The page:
This isn't an uncommon problem to have early in the season. A lot of hitters across the Majors are battling the same type of issues and that's why one of the general assumptions across baseball every year is that the pitchers have the advantage early in the season.
If Encarnacion is on the verge of heating up at the plate it can only mean good things for the heart of Toronto's lineup. Opposing teams have been consistently pitching around Jose Bautista, but so far Encarnacion has struggled to make them pay by hitting just .185 (5-for-27) with runners in scoring position.
Bautista entered play on Wednesday night with the Major League lead in walks with 25. He has reached base in all of his 20 games this season and a trend has emerged where Bautista can go through multiple at-bats in a game without seeing a good pitch to hit. Once Encarnacion starts hitting the way he's capable, it's very likely that pitchers will think twice before automatically pitching around Bautista.
"I thought he had a good road trip, there were some games he was swinging the bat pretty good," Blue Jays manager John Gibbons said of Encarnacion. "Normally, that's what gets everybody, it's usually a timing thing.
"Very rarely, you might need a slight mechanical adjustment with hands or something like that. But that's what the pitchers are trying to do to him, mess with your timing. If you're early, you have a chance. If you're late, you have no chance."
Francisco making strong first impression with Jays
TORONTO -- Juan Francisco has made a good first impression with the Blue Jays while filling in for the injured Adam Lind.
Francisco entered play on Wednesday night with four hits in 10 at-bats since being promoted from Triple-A Buffalo. He also has a pair of walks and a triple to go along with one RBI. The sample size is incredibly small but so far he's doing enough to ease the loss of Lind at DH.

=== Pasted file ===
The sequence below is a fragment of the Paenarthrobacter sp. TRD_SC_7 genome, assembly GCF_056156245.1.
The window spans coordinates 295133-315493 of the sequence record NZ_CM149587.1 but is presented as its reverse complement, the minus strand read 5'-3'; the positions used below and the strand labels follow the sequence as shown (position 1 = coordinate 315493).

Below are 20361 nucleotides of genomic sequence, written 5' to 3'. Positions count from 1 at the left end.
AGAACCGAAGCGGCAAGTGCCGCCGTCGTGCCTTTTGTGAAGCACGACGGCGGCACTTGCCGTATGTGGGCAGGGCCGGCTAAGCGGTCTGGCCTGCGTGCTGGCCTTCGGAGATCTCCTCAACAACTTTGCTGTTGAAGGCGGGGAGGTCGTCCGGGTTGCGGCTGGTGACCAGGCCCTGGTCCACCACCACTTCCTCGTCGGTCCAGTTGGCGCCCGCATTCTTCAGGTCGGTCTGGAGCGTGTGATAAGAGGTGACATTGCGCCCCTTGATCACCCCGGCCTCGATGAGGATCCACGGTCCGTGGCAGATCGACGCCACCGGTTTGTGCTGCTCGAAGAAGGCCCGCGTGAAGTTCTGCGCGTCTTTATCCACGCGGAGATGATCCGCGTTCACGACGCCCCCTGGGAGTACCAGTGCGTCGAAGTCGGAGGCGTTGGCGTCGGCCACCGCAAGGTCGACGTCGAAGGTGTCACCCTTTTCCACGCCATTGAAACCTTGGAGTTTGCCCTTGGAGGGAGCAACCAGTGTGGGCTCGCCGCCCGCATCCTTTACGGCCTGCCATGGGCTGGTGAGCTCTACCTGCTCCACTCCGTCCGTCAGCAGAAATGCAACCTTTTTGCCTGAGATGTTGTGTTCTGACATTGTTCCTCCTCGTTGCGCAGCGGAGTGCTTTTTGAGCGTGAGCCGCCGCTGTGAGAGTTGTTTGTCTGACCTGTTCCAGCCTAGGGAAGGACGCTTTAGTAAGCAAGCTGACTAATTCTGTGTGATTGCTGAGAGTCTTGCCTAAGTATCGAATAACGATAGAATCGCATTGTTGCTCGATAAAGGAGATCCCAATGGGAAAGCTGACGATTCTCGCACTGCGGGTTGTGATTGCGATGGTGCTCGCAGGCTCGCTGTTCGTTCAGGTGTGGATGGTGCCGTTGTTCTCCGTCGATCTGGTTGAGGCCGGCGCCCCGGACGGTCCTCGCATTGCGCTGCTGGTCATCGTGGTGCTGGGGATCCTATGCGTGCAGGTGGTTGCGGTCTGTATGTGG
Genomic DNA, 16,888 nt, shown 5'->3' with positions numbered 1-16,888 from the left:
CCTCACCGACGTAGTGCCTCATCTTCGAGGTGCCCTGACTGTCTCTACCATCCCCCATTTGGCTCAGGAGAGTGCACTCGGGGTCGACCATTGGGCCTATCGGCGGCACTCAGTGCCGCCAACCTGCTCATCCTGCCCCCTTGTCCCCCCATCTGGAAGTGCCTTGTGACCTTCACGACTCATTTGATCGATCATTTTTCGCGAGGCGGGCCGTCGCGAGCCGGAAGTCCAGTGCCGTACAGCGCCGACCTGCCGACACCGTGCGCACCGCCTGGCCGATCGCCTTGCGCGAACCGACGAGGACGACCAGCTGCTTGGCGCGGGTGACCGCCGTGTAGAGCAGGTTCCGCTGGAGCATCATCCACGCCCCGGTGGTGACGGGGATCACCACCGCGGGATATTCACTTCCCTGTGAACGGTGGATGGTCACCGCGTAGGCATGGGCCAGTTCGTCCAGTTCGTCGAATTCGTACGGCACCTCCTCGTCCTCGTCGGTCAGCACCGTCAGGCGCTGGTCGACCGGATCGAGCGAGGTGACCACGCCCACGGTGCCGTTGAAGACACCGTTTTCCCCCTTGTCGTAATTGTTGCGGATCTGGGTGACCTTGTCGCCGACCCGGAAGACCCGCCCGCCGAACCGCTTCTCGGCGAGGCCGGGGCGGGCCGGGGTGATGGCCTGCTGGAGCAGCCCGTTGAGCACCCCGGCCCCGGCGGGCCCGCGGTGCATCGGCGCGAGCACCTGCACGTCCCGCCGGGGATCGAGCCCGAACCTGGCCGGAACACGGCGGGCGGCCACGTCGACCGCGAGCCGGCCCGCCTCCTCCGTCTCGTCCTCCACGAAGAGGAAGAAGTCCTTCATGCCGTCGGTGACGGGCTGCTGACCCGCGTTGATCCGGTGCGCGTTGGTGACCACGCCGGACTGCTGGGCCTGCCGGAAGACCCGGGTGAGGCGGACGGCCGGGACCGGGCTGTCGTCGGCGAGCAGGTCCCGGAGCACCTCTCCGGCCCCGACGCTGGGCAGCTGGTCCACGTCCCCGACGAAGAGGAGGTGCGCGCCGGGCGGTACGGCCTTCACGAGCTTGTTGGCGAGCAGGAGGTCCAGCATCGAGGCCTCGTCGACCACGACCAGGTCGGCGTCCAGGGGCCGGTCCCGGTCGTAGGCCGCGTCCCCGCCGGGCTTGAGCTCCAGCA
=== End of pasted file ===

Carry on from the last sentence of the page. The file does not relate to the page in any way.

Veteran Dan Johnson also received some consideration for the promotion but the call went to Francisco instead after he hit .341 with a .988 OPS in 12 games for the Bisons.
"He's always had a lot of power, he's had some production in the big leagues, bounced around a little bit with Cincinnati, Atlanta and Milwaukee but he's always been able to hit," Blue Jays manager John Gibbons said.
Francisco has experience in parts of six seasons in the Major Leagues. He hit 18 home runs in 348 at-bats last year with the Braves and Brewers but was cut by Milwaukee late during Spring Training. That prompted Toronto to sign the corner infielder to a Minor League contract as a way of adding organizational depth.
The Blue Jays likely won't need that many games out of Francisco as the club claims Lind will be back in the relatively near future. Lind, who is dealing with a sore lower back, has been working out at the Blue Jays' Minor League complex in Dunedin, Fla., and is eligible to return from the 15-day disabled list on May 4.
"He's doing his treatment stuff down there," Gibbons said. "He's feeling pretty good, he's feeling better so we don't think it will be a long-term deal. From everything I hear right now, I don't think it will be much longer than (15 days) if it is."